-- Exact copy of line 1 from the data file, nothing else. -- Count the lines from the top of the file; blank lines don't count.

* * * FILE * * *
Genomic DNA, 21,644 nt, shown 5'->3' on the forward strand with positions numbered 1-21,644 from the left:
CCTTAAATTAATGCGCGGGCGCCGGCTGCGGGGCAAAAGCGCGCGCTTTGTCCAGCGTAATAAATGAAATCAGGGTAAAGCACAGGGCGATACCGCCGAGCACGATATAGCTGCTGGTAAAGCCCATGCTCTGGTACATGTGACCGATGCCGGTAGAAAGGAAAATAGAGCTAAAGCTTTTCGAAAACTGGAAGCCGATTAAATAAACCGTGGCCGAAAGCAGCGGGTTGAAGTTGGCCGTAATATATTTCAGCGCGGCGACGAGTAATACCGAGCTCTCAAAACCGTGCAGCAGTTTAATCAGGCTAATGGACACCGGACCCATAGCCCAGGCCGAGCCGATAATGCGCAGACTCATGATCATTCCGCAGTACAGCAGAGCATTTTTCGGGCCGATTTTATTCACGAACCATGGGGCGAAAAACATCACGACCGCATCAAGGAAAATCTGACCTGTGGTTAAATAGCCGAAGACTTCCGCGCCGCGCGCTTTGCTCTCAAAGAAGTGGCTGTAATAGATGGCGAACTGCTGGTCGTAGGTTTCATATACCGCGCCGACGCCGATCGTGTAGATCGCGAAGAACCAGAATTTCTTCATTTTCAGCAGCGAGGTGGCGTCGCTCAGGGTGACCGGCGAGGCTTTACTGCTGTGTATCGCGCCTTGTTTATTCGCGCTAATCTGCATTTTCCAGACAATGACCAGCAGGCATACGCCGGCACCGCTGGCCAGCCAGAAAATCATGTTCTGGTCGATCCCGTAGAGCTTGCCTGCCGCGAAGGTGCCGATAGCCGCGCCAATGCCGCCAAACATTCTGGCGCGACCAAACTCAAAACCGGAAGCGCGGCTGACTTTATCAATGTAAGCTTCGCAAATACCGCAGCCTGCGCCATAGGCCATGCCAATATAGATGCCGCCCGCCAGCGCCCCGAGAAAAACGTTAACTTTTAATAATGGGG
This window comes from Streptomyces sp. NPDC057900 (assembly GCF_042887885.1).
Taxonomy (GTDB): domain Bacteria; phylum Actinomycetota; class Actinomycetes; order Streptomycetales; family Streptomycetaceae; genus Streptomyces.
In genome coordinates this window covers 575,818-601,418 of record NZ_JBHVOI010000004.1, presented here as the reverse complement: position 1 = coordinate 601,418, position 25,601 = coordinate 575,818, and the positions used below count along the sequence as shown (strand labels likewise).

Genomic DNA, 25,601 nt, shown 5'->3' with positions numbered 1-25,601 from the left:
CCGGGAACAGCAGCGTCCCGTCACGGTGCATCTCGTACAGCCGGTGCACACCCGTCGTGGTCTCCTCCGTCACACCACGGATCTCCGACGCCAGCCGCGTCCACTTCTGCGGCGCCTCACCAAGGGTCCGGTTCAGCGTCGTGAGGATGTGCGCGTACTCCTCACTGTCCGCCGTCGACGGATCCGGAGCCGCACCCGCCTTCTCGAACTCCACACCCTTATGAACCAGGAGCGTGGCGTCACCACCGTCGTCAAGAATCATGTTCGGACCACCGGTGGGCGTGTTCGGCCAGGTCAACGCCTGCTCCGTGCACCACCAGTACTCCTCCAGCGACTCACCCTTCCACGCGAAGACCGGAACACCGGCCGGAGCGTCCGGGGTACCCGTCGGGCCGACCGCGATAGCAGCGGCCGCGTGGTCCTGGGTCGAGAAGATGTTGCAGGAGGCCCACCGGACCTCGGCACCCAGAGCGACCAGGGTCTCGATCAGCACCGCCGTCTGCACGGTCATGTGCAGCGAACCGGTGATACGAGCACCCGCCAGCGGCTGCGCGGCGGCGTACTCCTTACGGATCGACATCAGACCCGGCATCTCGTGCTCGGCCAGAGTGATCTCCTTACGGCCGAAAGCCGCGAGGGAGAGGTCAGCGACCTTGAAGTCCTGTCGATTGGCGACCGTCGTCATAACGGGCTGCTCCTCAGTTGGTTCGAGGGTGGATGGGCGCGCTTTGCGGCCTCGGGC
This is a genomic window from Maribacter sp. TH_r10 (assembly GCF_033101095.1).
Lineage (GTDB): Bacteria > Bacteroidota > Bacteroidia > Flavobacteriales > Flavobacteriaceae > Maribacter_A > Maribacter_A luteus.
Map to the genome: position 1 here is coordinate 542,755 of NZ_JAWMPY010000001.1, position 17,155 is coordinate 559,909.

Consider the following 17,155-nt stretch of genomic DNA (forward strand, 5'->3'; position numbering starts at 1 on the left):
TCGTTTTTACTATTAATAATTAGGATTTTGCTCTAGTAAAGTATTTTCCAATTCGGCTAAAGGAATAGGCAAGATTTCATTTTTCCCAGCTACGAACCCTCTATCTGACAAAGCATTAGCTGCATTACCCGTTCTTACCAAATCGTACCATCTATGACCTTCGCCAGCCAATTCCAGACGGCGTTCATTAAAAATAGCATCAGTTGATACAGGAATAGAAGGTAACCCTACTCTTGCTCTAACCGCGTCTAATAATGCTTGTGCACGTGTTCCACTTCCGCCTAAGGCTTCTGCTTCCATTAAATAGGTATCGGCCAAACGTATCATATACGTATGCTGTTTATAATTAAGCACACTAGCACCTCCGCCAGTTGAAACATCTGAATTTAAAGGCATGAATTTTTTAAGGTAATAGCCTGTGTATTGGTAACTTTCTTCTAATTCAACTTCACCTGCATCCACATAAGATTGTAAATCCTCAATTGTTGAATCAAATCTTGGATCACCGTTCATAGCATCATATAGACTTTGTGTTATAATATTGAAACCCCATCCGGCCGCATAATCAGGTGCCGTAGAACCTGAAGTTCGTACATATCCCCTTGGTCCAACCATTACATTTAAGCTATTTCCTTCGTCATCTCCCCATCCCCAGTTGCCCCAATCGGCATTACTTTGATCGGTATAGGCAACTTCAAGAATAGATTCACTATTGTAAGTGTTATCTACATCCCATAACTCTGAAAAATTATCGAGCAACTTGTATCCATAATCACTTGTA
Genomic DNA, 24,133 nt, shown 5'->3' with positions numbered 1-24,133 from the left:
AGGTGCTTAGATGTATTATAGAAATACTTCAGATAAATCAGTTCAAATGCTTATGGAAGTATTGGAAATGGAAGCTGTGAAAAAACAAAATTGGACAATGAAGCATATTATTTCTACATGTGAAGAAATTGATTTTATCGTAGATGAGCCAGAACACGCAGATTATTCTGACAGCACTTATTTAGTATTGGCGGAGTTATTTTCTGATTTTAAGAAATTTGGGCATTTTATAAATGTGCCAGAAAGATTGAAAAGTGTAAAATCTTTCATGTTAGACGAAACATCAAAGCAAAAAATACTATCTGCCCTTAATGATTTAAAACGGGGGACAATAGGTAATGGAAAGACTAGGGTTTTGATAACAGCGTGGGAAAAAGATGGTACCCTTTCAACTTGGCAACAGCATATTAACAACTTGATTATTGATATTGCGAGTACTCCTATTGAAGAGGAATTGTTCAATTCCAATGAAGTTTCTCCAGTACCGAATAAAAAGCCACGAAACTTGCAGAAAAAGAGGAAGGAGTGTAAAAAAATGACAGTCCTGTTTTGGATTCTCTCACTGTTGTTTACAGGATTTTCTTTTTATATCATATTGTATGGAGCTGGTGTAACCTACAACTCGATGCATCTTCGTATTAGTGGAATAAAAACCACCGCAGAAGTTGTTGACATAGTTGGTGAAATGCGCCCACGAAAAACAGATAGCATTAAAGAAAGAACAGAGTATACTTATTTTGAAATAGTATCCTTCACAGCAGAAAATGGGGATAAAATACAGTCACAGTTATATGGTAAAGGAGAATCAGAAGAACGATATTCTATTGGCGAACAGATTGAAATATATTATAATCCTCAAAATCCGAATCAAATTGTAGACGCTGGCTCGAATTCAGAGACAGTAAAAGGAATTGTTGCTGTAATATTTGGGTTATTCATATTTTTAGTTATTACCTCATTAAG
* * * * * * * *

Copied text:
Genomic DNA, 21,644 nt, shown 5'->3' on the forward strand with positions numbered 1-21,644 from the left: